We’ve been working on a new project at my day job for several months now and we’ve spent part of that time writing a new build system for our software. Our old system was actually very old, based on imake (with sugar on top) and too complicated for our tastes. It also had several important technical limitations, the biggest one being parallel builds not working very well or at all, and it was hard to fix them.
We evaluated different possibilities like SCons or CMake but finally went with good ol’ GNU Make, and I’ve come to appreciate it more and more as I dig into it. I believe GNU Make sits at an intermediate level between plain POSIX Make and a more complex system like autotools or the previously mentioned SCons or CMake. It has several features that make it a bit more complex, powerful and useful than plain POSIX Make, and I think these features could be leveraged to create a higher level build system if needed.
Specifically, I perceive there are two major details in GNU Make that are game changers among many other minor details. The first one is multiple passes. In GNU Make, a Makefile can contain “include” directives that tell make to read the contents of another Makefile. But here comes the shift: if the included file does not exist, but the available Makefile rules explain how to create it, it will be created and the whole process will start again. It may not look important but, together with the “wildcard” function and the C and C++ compiler -M family of options, it’s very powerful. Let me give you an example. Imagine a simple C or C++ program in which every source file is contained in a single directory together with the Makefile. In GNU Make it’s perfectly possible to write a short and generic Makefile that will build the program and doesn’t need to change ever. That Makefile can dynamically obtain the list of source files with the “wildcard” function, it can create a dependency file for each one of them using the compiler’s -M family of options (these dependency files are essentially mini-Makefiles) to properly calculate dependencies and the right build order, and GNU Make will compile the objects and link them in an executable file for you. You can then proceed to add or remove source code files as needed, reorganizing code and the Makefile would not change. Such a Makefile would look very similar to the one I rewrote for my darts miniproject.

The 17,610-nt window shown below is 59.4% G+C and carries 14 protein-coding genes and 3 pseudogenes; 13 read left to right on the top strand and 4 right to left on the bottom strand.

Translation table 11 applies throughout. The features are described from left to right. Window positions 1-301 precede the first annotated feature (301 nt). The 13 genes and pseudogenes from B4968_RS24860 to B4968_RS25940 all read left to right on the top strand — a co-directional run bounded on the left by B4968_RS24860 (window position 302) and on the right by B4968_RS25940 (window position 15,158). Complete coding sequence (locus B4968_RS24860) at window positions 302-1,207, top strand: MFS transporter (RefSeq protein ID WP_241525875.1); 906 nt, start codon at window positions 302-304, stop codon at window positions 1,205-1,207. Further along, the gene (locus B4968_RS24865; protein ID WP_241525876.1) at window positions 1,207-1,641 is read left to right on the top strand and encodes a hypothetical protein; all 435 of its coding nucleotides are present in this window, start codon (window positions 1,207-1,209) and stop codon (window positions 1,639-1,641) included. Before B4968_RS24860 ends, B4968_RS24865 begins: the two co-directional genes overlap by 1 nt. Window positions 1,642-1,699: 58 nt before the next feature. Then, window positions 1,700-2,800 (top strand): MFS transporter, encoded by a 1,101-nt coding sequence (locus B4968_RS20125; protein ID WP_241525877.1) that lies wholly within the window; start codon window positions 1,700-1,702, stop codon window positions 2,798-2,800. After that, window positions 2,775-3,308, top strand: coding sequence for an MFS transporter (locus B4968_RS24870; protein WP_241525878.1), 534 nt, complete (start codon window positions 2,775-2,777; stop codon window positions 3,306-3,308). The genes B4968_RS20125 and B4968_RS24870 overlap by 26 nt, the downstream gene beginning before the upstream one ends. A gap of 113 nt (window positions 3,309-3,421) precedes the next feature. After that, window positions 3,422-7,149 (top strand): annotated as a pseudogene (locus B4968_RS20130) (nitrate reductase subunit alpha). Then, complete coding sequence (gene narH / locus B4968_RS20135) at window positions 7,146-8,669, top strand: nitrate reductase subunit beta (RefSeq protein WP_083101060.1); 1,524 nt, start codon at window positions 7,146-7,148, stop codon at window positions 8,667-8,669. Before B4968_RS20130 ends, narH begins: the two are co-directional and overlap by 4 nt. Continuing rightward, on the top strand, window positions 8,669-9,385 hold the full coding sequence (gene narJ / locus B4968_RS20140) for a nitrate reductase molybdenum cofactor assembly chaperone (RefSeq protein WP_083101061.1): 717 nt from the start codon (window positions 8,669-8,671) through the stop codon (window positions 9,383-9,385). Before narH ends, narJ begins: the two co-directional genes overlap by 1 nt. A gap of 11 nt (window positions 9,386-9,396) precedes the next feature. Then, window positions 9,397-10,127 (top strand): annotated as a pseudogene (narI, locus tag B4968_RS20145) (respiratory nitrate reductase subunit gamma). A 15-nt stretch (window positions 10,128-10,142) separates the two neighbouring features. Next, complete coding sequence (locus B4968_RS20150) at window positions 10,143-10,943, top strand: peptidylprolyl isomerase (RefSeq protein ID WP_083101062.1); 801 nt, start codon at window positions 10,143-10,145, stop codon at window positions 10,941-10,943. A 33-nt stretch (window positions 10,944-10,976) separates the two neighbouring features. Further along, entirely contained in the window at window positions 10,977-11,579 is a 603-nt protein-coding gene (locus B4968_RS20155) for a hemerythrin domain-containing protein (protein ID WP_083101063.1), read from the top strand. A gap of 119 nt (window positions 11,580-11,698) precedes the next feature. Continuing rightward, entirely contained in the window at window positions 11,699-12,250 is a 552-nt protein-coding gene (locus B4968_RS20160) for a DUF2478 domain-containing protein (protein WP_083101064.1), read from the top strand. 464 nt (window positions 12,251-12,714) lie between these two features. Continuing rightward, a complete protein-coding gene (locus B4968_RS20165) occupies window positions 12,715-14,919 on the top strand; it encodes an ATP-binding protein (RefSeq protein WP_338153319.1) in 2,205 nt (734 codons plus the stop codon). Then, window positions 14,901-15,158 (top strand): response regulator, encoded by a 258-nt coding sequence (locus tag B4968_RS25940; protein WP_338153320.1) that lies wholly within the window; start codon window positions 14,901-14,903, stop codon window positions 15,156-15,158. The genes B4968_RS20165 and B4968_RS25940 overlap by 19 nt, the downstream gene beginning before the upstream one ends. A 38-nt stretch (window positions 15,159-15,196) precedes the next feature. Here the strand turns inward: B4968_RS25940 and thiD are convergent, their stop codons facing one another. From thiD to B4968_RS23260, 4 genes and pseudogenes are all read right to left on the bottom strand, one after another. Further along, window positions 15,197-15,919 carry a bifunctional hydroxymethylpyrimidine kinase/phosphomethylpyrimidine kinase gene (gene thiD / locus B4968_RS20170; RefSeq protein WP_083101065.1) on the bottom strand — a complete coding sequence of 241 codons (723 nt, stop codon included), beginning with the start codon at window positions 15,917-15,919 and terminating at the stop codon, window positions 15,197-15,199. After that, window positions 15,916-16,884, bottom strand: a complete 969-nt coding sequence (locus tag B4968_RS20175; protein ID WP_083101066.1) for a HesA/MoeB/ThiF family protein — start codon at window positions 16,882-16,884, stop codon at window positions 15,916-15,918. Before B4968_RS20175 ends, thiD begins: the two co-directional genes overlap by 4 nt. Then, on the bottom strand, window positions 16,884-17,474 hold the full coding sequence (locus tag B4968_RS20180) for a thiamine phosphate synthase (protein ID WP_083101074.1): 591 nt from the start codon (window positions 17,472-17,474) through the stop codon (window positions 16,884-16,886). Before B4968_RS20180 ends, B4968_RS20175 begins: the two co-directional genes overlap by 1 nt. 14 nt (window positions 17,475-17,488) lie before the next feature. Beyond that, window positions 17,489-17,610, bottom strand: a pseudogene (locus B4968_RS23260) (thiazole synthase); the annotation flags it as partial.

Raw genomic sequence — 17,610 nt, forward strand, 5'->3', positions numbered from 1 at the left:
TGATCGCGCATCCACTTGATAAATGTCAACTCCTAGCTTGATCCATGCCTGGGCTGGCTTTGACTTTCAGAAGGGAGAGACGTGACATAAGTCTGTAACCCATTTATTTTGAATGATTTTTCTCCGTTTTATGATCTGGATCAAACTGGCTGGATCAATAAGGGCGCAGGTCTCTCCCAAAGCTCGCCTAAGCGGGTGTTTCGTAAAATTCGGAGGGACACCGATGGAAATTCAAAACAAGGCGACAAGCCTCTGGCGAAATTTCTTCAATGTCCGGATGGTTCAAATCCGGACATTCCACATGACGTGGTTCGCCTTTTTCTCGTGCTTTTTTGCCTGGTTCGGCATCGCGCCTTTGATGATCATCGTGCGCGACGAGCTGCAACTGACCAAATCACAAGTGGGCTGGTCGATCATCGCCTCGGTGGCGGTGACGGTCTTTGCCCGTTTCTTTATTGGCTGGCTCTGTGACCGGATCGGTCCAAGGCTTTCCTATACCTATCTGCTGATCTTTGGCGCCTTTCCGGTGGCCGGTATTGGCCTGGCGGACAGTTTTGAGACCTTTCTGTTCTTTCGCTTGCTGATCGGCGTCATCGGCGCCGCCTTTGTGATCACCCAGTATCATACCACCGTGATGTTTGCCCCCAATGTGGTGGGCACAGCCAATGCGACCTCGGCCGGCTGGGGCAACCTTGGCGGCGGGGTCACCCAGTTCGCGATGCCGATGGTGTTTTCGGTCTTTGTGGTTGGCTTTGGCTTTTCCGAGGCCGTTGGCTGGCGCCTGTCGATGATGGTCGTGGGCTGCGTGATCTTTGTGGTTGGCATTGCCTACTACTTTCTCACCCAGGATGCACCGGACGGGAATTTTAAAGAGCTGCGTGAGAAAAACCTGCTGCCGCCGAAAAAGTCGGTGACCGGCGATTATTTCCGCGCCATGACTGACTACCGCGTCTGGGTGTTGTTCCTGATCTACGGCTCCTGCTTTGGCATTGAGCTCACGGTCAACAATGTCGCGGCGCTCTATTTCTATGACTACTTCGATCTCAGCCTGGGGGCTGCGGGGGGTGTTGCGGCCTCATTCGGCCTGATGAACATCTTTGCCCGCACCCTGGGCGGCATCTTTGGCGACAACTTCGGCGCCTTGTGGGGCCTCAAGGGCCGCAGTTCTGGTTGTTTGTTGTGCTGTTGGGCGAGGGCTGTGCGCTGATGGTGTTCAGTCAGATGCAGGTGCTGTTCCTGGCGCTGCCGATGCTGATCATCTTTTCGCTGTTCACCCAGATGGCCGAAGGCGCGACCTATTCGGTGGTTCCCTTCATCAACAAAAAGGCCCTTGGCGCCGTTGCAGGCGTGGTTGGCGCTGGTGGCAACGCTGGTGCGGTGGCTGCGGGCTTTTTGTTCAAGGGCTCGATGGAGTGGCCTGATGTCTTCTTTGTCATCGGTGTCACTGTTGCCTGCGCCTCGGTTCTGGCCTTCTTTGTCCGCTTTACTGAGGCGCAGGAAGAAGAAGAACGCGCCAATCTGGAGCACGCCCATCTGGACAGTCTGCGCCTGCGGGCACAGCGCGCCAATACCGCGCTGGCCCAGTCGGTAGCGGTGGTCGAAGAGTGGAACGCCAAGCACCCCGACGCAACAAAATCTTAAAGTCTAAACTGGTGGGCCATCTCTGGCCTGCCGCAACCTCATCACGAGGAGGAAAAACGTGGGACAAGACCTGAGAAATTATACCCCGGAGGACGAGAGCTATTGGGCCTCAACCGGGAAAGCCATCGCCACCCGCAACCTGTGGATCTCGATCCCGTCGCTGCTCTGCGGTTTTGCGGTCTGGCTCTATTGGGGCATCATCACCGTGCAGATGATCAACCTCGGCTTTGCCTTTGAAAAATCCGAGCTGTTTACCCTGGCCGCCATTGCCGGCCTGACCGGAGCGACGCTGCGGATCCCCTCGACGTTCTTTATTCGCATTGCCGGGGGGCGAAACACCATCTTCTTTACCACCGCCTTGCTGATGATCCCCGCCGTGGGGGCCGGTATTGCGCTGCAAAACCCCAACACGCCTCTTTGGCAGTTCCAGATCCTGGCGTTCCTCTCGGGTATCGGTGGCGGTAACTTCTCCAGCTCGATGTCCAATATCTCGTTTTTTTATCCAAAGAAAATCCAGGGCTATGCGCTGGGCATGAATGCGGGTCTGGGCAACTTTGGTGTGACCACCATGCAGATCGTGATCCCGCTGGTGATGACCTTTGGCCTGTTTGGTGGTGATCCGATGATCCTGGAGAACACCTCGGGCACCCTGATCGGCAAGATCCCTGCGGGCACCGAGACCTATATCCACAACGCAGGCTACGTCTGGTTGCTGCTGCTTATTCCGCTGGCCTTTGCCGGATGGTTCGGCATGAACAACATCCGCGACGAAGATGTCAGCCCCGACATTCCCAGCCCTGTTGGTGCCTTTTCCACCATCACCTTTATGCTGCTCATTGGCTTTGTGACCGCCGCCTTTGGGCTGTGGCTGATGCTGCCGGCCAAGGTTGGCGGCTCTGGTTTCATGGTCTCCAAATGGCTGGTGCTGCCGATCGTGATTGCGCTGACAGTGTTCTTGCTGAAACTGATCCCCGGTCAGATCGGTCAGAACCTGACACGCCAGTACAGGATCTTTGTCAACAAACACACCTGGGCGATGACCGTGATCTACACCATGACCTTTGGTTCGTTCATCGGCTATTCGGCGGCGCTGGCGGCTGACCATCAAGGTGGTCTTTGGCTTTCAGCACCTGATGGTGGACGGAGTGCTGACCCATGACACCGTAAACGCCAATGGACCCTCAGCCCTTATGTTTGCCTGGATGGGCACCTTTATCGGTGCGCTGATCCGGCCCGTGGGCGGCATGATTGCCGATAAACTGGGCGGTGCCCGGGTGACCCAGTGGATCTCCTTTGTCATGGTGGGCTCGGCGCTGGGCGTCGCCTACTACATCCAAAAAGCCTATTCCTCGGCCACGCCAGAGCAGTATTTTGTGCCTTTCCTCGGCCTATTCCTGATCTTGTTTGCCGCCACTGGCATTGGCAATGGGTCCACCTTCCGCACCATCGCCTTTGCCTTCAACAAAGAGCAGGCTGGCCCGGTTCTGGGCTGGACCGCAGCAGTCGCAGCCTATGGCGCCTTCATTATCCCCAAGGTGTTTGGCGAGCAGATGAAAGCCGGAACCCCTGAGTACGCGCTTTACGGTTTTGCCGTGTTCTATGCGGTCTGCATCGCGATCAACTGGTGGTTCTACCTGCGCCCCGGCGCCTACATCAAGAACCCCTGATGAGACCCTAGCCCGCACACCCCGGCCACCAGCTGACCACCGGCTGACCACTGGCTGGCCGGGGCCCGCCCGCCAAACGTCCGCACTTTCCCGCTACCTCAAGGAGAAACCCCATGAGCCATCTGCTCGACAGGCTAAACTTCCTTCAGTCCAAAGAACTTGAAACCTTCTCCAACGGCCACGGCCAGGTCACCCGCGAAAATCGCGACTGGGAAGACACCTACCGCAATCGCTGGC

The second important detail is the “eval” function. GNU Make allows creating macros that receive arguments and, in the most crude version, generate text. The “eval” function allows this text to be evaluated as part of the Makefile, which essentially means rules can be generated on the fly depending on runtime conditions. This can be very powerful and is yet another trick in a bag that already contained the previous multipass inclusion explained above, a number of functions to manipulate text, word lists and strings, conditional evaluation of parts of the Makefile and pattern rules.
Our old build system could build the whole set of libraries and executable files in about 15 minutes. After we changed the build system to something much simpler using GNU Make, with parallel build support always in mind, our build time was down to 4 minutes in the same 8-core machine.